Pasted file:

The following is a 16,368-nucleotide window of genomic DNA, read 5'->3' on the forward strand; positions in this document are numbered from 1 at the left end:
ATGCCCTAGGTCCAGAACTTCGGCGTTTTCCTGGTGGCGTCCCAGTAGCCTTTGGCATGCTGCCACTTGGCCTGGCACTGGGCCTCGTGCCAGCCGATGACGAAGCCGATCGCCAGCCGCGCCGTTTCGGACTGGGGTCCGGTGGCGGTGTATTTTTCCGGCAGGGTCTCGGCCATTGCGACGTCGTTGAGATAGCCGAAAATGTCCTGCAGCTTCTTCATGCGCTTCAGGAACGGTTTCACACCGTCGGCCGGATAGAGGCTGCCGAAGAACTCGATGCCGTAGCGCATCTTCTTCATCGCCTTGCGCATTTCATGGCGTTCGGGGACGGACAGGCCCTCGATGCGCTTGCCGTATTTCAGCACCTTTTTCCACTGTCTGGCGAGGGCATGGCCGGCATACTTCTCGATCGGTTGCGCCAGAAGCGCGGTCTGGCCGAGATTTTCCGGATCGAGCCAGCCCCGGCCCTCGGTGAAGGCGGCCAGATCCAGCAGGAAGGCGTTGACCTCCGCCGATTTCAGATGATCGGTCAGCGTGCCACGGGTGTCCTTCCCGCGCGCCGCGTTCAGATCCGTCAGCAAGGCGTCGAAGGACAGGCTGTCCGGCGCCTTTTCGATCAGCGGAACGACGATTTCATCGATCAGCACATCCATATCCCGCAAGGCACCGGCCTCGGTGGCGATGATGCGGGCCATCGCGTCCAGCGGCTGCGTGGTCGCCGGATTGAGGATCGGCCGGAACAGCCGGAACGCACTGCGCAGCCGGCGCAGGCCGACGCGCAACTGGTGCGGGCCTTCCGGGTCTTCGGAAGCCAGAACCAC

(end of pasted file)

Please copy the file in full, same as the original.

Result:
The following is a 16,368-nucleotide window of genomic DNA, read 5'->3' on the forward strand; positions in this document are numbered from 1 at the left end:
ATGCCCTAGGTCCAGAACTTCGGCGTTTTCCTGGTGGCGTCCCAGTAGCCTTTGGCATGCTGCCACTTGGCCTGGCACTGGGCCTCGTGCCAGCCGATGACGAAGCCGATCGCCAGCCGCGCCGTTTCGGACTGGGGTCCGGTGGCGGTGTATTTTTCCGGCAGGGTCTCGGCCATTGCGACGTCGTTGAGATAGCCGAAAATGTCCTGCAGCTTCTTCATGCGCTTCAGGAACGGTTTCACACCGTCGGCCGGATAGAGGCTGCCGAAGAACTCGATGCCGTAGCGCATCTTCTTCATCGCCTTGCGCATTTCATGGCGTTCGGGGACGGACAGGCCCTCGATGCGCTTGCCGTATTTCAGCACCTTTTTCCACTGTCTGGCGAGGGCATGGCCGGCATACTTCTCGATCGGTTGCGCCAGAAGCGCGGTCTGGCCGAGATTTTCCGGATCGAGCCAGCCCCGGCCCTCGGTGAAGGCGGCCAGATCCAGCAGGAAGGCGTTGACCTCCGCCGATTTCAGATGATCGGTCAGCGTGCCACGGGTGTCCTTCCCGCGCGCCGCGTTCAGATCCGTCAGCAAGGCGTCGAAGGACAGGCTGTCCGGCGCCTTTTCGATCAGCGGAACGACGATTTCATCGATCAGCACATCCATATCCCGCAAGGCACCGGCCTCGGTGGCGATGATGCGGGCCATCGCGTCCAGCGGCTGCGTGGTCGCCGGATTGAGGATCGGCCGGAACAGCCGGAACGCACTGCGCAGCCGGCGCAGGCCGACGCGCAACTGGTGCGGGCCTTCCGGGTCTTCGGAAGCCAGAACCAC